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EARTH BATTERY SETUPS
BACKGROUND OF THE STUDY
In today’s world, electricity is the choice of energy of almost everybody due to its vast applications. But inasmuch as we need it in our lives, its supply is also becoming scarcer each day. Good thing there are lots of renewable sources or alternatives for it, many of which are still under intensive research and development. Energy is certainly everywhere; the only problem is on how we harness it.
One of the devices which need electricity is cellular phone. Cellular phones are the first choice when it comes to communication medium nowadays. Cell sites of different networks are built in almost all the areas of the world for better transmission of information. But what’s the sense of very good signals when you are living in a place where electricity does not exist? Once your cellular phone ran out of battery, it is already useless.
FOR CELLULAR PHONE CHARGING
Earth has been proven to generate electricity. Numerous studies have been made regarding its capability of doing so. This is possible through the earth battery concept. Different researches successfully applied it making LEDs work. Earth battery has been used, remodeled, and is currently being developed for more possible purposes
The need for the development of other possible energy sources for the growing energy crisis and the potential of the earth as a free energy source led the researchers to make a study regarding the evaluation of the application of Earth Battery setups for cellular phone charging. The researchers are hopeful that the results of the study will not just only introduce an effective earth battery setup for optimal cellular phone charging but will also provide the necessary statistical data and evaluative results for future innovations and development of the said study.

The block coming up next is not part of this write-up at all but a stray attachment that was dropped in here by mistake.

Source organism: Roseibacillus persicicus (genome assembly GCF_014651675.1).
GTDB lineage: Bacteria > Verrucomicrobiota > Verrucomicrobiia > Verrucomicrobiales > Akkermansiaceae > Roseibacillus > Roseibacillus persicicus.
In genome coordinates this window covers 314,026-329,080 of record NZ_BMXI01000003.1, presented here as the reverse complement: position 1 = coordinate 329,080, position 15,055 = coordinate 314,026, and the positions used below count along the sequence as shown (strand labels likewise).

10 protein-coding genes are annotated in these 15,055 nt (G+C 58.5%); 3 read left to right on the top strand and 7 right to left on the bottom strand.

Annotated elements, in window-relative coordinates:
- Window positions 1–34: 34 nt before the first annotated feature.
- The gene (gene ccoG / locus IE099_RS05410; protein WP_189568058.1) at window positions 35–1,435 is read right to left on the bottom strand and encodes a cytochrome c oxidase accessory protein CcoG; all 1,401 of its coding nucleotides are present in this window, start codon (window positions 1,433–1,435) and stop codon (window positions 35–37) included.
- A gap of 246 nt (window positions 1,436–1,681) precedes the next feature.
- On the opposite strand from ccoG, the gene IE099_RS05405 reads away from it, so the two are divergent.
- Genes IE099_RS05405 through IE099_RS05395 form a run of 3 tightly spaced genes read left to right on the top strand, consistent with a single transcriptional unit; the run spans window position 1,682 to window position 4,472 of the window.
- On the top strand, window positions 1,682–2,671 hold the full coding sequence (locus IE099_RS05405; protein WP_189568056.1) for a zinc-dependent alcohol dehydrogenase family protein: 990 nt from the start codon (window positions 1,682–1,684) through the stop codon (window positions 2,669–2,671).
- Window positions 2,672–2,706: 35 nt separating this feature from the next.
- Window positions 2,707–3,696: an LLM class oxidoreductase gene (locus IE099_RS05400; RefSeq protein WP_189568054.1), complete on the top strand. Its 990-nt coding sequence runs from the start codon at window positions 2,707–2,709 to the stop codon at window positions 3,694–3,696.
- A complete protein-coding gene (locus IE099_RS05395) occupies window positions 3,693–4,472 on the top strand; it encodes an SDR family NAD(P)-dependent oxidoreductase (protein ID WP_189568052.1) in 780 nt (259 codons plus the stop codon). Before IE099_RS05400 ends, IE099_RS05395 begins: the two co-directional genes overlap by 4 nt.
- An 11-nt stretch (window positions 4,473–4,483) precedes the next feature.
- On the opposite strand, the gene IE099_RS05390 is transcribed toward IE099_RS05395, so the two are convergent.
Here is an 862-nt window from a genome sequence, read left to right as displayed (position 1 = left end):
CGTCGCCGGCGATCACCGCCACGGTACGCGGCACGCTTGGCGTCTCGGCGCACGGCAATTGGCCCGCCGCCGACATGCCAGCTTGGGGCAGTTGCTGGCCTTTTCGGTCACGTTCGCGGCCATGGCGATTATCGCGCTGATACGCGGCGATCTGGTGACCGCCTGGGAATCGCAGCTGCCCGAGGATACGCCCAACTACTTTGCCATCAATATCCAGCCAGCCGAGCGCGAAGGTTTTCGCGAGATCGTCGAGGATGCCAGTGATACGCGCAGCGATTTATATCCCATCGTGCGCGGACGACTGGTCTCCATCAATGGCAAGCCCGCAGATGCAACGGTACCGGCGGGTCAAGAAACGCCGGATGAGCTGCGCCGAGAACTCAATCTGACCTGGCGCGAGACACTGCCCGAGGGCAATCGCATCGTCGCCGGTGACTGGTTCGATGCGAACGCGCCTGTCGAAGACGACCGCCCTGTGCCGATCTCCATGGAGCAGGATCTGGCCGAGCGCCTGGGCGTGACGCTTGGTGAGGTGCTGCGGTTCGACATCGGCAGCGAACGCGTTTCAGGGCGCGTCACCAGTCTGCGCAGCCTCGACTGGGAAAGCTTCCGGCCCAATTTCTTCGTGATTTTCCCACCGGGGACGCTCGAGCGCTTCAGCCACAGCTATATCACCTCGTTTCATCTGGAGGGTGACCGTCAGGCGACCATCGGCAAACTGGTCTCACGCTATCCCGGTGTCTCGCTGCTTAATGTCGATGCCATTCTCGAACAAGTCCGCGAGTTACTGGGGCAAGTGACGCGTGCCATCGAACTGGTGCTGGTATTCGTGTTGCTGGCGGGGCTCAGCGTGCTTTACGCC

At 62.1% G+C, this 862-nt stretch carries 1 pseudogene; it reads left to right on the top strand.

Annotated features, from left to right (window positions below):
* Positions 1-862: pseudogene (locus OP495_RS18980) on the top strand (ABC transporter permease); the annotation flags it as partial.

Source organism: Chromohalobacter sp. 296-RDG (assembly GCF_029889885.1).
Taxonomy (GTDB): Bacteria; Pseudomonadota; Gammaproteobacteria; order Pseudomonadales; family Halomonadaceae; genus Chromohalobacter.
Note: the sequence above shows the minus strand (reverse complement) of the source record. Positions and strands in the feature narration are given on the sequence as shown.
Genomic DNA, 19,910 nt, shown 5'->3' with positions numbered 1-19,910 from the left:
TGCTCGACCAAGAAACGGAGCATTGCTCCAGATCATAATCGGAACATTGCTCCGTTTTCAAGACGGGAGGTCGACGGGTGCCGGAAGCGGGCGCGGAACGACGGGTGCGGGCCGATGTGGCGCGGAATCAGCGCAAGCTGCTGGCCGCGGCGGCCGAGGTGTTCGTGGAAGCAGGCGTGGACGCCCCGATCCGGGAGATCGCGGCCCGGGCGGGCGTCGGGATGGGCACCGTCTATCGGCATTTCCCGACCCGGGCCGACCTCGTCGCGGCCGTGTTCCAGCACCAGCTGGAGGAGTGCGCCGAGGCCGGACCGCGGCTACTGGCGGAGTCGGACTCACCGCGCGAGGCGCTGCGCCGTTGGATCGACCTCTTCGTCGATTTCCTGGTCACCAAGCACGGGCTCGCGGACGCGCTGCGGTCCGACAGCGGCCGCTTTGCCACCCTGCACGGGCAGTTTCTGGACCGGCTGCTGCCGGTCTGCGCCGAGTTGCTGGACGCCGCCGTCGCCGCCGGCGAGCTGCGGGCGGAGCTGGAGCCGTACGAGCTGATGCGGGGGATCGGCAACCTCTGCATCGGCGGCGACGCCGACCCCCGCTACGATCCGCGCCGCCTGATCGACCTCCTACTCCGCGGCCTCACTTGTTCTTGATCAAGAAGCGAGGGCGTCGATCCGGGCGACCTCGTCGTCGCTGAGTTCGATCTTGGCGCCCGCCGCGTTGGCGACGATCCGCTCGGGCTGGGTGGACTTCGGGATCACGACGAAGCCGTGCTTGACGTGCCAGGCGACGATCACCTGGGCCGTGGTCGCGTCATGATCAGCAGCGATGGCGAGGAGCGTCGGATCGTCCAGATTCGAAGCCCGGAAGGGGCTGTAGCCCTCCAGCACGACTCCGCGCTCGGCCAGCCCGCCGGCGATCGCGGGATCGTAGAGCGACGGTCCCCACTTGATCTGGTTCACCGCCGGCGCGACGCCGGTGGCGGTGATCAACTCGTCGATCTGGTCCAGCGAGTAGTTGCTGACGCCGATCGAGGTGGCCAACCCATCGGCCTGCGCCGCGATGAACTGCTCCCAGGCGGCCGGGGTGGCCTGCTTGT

STATEMENT OF THE PROBLEM
OBJECTIVES OF THE STUDY
SIGNIFICANCE OF THE STUDY
SCOPES AND LIMITATIONS OF THE STUDY
ASSUMPTIONS OF THE STUDY
REVIEW OF RELATED LITERATURE
The study will be conducted to evaluate the application of Earth Battery setups for cellular phone charging. Specifically, it seeks to answer the following questions:
1. Is there a significant relationship between the type of soil used in the setup and the amount of voltage produced/generated?
2. Is there a significant relationship between the amounts of vinegar to the amount of voltage generated/produced?
3. Is there a significant relationship between the number of series-connected setups and the amount of voltage generated/produced?
4. For how long will the earth battery setup produce the necessary 5 volts requirement for cellular phone charging in each proposed setups?
5. What is the major factor that affects the charging capacity of the soil?
This research study aims to evaluate the application of Earth Battery setups for cellular phone charging.
1. It aims to evaluate the significant relationship between the type of soil used in each setup and the voltage generated.
2. It aims to evaluate the significant relationship between the number of series-connected setups and the voltage generated.
3. It aims to evaluate the period at which the earth battery produces the aimed 5 Volts.
This research study covers the evaluation on the application of Earth Battery setups for cellular phone charging. The study focuses on the type of soil in each Earth Battery setup, the number of series-connected setups, and the period at which the earth battery produces the aimed 5 Volts.
The research study covers the following:
1. The study does not cover the specific analysis and the technical characteristics/compositions of the soil.
2. The study shall be limited to the statistical evaluation of four different earth battery setups.
3. The study does not concern the geographical source of the soil.
4. The study does not cover complex correlational analysis between dependent and independent factors.
The researchers will use the following assumptions as their guide: